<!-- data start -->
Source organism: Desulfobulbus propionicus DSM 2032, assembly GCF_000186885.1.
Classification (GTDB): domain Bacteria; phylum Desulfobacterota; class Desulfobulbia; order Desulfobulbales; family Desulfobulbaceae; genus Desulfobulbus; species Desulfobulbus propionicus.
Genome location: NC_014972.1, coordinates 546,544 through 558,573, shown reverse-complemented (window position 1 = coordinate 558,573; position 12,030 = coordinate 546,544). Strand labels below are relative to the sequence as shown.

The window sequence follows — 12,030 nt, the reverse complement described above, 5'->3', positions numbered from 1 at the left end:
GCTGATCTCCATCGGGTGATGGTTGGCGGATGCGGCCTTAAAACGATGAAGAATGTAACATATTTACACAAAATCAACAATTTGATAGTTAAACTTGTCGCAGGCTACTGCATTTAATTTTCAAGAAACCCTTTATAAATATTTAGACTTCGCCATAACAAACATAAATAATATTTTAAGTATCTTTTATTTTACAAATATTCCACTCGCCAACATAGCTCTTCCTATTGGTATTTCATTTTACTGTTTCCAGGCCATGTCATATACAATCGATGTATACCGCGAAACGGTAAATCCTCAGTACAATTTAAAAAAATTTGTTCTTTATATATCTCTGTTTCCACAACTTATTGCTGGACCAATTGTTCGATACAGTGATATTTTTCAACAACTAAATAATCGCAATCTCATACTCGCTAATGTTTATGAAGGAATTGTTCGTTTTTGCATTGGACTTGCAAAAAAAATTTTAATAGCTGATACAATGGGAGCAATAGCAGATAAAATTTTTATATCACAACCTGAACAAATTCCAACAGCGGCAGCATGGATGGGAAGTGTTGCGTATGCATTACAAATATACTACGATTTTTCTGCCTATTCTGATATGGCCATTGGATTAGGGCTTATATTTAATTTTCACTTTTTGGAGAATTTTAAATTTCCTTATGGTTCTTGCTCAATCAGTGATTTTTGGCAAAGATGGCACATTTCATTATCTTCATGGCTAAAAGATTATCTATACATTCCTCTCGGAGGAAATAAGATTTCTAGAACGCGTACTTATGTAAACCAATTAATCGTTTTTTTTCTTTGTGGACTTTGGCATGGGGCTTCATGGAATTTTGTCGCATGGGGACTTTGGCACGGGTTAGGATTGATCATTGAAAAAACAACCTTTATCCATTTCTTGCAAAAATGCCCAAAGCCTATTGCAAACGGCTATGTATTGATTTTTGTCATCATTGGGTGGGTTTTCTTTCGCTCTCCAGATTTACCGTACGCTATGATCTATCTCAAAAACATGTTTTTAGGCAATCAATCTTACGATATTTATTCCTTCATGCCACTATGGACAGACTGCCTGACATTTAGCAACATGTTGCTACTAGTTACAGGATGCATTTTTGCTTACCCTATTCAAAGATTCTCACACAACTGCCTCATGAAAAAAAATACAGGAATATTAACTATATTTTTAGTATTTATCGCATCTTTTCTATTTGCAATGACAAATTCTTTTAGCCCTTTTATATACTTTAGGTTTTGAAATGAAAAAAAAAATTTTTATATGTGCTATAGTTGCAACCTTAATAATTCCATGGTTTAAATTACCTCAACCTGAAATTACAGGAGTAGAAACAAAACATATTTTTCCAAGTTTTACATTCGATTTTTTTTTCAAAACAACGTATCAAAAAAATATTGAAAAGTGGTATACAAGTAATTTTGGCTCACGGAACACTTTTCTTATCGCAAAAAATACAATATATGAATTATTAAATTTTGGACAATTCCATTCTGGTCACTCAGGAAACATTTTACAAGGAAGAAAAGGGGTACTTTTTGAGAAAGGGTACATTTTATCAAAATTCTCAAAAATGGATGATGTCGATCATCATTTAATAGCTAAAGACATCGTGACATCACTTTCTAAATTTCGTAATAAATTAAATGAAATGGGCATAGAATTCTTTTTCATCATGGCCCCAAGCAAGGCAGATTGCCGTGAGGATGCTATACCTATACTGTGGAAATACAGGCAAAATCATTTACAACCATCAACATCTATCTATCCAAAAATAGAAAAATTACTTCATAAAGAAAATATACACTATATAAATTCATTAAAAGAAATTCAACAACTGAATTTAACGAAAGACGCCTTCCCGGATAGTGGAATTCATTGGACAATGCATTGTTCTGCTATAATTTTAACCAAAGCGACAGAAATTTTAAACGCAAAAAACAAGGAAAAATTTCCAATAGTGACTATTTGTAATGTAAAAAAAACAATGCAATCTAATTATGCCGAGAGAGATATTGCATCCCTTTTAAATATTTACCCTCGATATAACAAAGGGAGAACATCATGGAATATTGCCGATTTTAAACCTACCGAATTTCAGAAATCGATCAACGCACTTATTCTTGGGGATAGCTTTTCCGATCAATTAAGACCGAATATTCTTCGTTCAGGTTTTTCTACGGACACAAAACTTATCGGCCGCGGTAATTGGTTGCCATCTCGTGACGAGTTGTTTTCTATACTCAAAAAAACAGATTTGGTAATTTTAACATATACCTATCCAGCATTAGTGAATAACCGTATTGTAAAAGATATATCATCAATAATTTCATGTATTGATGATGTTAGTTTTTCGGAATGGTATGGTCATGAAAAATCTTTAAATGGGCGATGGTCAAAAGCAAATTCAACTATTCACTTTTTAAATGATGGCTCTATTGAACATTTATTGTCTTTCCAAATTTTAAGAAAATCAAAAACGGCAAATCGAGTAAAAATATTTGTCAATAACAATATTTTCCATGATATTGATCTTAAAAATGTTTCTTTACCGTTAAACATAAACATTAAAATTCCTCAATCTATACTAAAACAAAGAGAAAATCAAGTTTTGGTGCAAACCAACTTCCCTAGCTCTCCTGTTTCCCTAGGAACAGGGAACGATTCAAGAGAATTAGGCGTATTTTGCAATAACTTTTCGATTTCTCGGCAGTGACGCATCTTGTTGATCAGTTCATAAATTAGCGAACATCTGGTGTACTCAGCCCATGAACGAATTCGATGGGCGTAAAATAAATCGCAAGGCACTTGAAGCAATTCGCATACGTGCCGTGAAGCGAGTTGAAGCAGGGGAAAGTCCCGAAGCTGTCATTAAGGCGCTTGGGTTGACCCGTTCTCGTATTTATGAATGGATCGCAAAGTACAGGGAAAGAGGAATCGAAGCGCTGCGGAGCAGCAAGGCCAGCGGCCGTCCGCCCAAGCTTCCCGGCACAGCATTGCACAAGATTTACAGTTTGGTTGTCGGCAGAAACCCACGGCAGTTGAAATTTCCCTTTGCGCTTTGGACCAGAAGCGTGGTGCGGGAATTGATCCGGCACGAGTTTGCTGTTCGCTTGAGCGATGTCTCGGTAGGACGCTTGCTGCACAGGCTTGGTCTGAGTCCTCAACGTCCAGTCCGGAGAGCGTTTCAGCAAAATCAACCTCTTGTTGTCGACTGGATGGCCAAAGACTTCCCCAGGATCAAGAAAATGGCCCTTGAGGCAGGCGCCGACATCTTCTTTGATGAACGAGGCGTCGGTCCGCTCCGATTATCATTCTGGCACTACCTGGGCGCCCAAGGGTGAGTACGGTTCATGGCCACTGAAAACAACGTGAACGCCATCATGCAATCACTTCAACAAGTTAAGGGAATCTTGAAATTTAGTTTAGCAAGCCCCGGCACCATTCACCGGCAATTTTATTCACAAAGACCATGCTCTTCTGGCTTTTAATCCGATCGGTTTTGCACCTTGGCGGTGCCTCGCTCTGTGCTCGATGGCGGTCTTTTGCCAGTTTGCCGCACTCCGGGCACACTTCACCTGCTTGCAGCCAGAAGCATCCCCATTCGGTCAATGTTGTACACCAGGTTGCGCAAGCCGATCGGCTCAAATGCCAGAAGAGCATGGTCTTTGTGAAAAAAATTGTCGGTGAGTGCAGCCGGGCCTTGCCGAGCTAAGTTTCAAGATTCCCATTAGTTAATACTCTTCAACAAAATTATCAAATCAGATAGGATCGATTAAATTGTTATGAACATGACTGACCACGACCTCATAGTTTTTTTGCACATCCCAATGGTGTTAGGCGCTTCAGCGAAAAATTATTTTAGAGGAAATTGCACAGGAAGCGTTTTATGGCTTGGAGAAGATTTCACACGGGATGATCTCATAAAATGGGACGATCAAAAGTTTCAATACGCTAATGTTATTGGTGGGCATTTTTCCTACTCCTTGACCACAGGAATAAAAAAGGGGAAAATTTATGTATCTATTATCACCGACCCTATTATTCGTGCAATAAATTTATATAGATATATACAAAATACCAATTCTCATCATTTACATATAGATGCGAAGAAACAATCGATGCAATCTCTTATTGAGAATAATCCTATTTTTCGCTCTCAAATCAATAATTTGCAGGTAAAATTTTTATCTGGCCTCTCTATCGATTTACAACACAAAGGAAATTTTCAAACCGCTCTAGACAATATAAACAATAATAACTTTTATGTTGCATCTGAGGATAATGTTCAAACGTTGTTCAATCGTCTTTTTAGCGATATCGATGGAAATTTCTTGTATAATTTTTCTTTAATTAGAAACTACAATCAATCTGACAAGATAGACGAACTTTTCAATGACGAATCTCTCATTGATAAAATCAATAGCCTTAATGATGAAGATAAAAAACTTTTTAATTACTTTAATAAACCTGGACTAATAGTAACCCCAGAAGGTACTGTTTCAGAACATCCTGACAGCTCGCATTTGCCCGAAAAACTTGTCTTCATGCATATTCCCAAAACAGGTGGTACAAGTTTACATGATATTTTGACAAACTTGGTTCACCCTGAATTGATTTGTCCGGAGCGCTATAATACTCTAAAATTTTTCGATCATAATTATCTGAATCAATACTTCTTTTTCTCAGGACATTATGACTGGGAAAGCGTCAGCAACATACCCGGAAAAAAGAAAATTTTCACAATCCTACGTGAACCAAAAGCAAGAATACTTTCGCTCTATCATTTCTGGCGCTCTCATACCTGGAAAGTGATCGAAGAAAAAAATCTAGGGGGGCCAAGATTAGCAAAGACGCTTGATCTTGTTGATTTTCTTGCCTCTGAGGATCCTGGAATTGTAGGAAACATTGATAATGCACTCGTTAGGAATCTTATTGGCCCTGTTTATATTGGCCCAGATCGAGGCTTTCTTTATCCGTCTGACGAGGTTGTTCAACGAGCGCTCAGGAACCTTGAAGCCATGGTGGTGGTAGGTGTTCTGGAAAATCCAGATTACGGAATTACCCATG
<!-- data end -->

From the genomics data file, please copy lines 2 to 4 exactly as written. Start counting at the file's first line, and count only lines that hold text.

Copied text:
Classification (GTDB): domain Bacteria; phylum Desulfobacterota; class Desulfobulbia; order Desulfobulbales; family Desulfobulbaceae; genus Desulfobulbus; species Desulfobulbus propionicus.
Genome location: NC_014972.1, coordinates 546,544 through 558,573, shown reverse-complemented (window position 1 = coordinate 558,573; position 12,030 = coordinate 546,544). Strand labels below are relative to the sequence as shown.

The window sequence follows — 12,030 nt, the reverse complement described above, 5'->3', positions numbered from 1 at the left end: